If you have a pattern in your marriage of being so independent that he believes that you could take or leave his support, then he likely thought you would be fine going through some tests. You need him more than you lead on, so take a close look at why you feel the need to play down your dependence on him. You may have grown up in a family where you had to deal with your pain alone. You may have a belief that only weak people need others. You could have had bad experiences with your husband where you asked him to show up for you and he didn’t, so you try not to need him. Whatever the reason, it’s a pattern that’s not working for you, so I invite you to do something different.
It sounds like your husband did show up for you for months and has sacrificed a lot to help you through your rehabilitation. Perhaps he’s needing to get caught up on what he missed, or he feels some resentment about how much he’s had to support you at his expense. He could just be burned out from taking on a caregiver role. Again, regardless of his reasons for responding so poorly, it’s a pattern that’s not working for him and it needs to be addressed.
Take responsibility for your indirect and vague communication style and commit to him that you’ll be clearer about what you need from him. Ask him what’s happening for him in this relationship. Encourage him to be honest about how this has impacted him. He may feel conflicted about acknowledging his love, his fear, his exhaustion, and his resentment. By the way, these are all normal emotions for someone caring for a loved one who is ill. Our emotions are complex, and we need permission to mention what can sometimes feel unmentionable.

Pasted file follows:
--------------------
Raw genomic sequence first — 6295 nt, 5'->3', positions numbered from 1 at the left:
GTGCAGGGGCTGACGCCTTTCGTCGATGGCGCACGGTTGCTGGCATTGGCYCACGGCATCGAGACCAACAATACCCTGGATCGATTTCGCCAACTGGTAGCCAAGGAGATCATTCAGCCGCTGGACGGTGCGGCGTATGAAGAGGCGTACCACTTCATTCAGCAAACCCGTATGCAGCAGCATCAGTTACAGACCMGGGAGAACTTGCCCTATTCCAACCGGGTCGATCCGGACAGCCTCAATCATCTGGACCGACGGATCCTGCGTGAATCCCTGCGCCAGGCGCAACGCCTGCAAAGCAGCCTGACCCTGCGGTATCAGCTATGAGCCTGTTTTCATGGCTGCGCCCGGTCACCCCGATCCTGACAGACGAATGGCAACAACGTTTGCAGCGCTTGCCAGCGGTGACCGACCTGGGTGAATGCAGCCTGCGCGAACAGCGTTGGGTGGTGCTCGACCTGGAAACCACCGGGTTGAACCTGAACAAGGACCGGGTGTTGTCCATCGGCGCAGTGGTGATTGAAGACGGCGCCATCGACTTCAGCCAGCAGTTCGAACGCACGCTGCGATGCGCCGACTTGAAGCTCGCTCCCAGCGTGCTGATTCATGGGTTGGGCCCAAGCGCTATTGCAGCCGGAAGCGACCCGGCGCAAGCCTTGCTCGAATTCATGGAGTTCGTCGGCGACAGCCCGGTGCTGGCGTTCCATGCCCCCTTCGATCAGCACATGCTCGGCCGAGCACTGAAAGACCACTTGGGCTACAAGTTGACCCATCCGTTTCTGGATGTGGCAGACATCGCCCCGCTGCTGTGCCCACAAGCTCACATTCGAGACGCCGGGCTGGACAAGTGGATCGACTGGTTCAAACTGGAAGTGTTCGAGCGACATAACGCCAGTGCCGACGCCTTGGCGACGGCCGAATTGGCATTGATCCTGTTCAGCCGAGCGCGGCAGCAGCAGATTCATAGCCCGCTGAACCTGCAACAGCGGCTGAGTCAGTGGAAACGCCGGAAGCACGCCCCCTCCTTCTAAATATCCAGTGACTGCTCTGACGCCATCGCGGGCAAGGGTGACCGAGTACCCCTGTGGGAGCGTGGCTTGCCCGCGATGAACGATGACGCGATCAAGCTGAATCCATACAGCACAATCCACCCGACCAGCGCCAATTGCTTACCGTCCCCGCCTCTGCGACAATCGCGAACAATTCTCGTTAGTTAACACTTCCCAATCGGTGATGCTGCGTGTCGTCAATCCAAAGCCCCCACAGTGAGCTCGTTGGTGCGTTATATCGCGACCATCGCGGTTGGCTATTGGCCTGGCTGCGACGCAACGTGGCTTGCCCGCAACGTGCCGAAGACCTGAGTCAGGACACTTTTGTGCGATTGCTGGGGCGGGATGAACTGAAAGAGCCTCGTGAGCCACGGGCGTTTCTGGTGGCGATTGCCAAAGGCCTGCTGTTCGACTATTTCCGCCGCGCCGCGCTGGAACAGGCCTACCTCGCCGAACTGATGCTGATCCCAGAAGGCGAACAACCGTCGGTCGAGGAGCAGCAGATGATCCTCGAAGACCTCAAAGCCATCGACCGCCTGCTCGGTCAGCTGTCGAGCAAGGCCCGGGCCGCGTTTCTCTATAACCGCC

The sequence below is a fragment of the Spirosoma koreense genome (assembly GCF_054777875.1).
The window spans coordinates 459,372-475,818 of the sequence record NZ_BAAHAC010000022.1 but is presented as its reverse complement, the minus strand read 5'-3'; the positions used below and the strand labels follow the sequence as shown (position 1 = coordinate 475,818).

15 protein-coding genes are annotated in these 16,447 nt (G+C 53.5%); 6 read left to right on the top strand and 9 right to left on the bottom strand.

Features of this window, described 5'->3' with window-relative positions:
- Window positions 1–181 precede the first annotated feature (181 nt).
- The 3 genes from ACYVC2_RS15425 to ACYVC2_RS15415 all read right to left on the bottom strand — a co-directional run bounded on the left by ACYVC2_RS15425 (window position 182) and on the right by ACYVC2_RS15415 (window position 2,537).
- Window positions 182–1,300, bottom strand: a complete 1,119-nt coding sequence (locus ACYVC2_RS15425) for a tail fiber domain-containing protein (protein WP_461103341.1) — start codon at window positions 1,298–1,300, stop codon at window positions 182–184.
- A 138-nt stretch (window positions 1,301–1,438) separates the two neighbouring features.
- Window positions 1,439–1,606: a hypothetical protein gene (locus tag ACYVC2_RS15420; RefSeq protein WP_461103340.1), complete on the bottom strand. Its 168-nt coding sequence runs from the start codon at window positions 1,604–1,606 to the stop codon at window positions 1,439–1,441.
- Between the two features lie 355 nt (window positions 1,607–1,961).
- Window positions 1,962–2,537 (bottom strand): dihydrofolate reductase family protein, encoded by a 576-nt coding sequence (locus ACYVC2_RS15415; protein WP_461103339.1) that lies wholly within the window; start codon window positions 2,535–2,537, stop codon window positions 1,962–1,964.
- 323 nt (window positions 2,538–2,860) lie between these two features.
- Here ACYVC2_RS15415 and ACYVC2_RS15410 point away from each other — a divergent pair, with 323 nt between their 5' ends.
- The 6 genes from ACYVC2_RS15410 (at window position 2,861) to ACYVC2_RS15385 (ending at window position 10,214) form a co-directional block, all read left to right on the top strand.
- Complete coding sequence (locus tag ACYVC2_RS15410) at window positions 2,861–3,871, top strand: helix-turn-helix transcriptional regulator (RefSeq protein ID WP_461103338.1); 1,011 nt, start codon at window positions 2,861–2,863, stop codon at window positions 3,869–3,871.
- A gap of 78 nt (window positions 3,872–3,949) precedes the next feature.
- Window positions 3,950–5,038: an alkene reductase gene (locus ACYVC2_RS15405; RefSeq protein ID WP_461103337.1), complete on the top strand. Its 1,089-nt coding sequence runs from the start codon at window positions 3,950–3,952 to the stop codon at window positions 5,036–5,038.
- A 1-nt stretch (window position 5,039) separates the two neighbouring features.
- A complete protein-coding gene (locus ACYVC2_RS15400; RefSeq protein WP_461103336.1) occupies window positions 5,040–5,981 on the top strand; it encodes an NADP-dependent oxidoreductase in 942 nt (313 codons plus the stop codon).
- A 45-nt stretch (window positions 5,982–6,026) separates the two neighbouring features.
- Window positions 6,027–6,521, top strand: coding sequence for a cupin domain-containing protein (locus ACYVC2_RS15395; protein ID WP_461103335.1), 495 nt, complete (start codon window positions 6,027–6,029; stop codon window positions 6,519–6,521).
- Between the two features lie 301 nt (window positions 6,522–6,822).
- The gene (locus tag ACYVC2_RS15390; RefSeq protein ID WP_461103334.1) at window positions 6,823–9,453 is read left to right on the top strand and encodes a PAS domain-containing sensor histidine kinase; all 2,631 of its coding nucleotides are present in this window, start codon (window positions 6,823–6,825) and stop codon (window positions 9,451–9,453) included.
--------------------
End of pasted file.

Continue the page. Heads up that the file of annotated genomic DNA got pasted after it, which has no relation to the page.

You’ve both been through something overwhelming. It’s easy to believe that your needs are obvious to everyone around you, especially when you have medical concerns. However, everyone handles their pain and stress differently. So, if you’re the kind of person who needs more proximity, time, touch, and attention when you’re hurting then make it clear that this works for you. If your husband can support you but has limits and needs to balance it out with other things, then hopefully he can take ownership of that so he can show up for you and for himself. There isn’t a universally correct way to do this for every relationship. You both have an opportunity to show up for each other in a new way that nurtures both of you.
Geoff will answer a new family and relationship question every Friday. You can email your question to him at [email protected]
If you’ve broken trust with your spouse and want a structured approach to repairing the damage you’ve created, I’ve created the Trust Building Bootcamp, a 12-week online program designed to help you restore trust and become a trustworthy person. Visit www.trustbuildingacademy.com to learn more and enroll in the course.
About the Author
Geoff Steurer is a licensed marriage and family therapist in St. George, Utah. He specializes in working with couples, pornography/sexual addiction, betrayal trauma, and infidelity. He is the founder of LifeStar of St. George, Utah (www.lifestarstgeorge.com) and Alliant Counseling and Education (www.alliantcounseling.com). Geoff is the co-author of “Love You, Hate the Porn: Healing a Relationship Damaged by Virtual Infidelity”, the host of the Illuminate podcast, and creates online relationship courses available at www.trustbuildingacademy.com. He earned degrees from Brigham Young University and Auburn University. He is married to Jody Young Steurer and they are the parents of four children.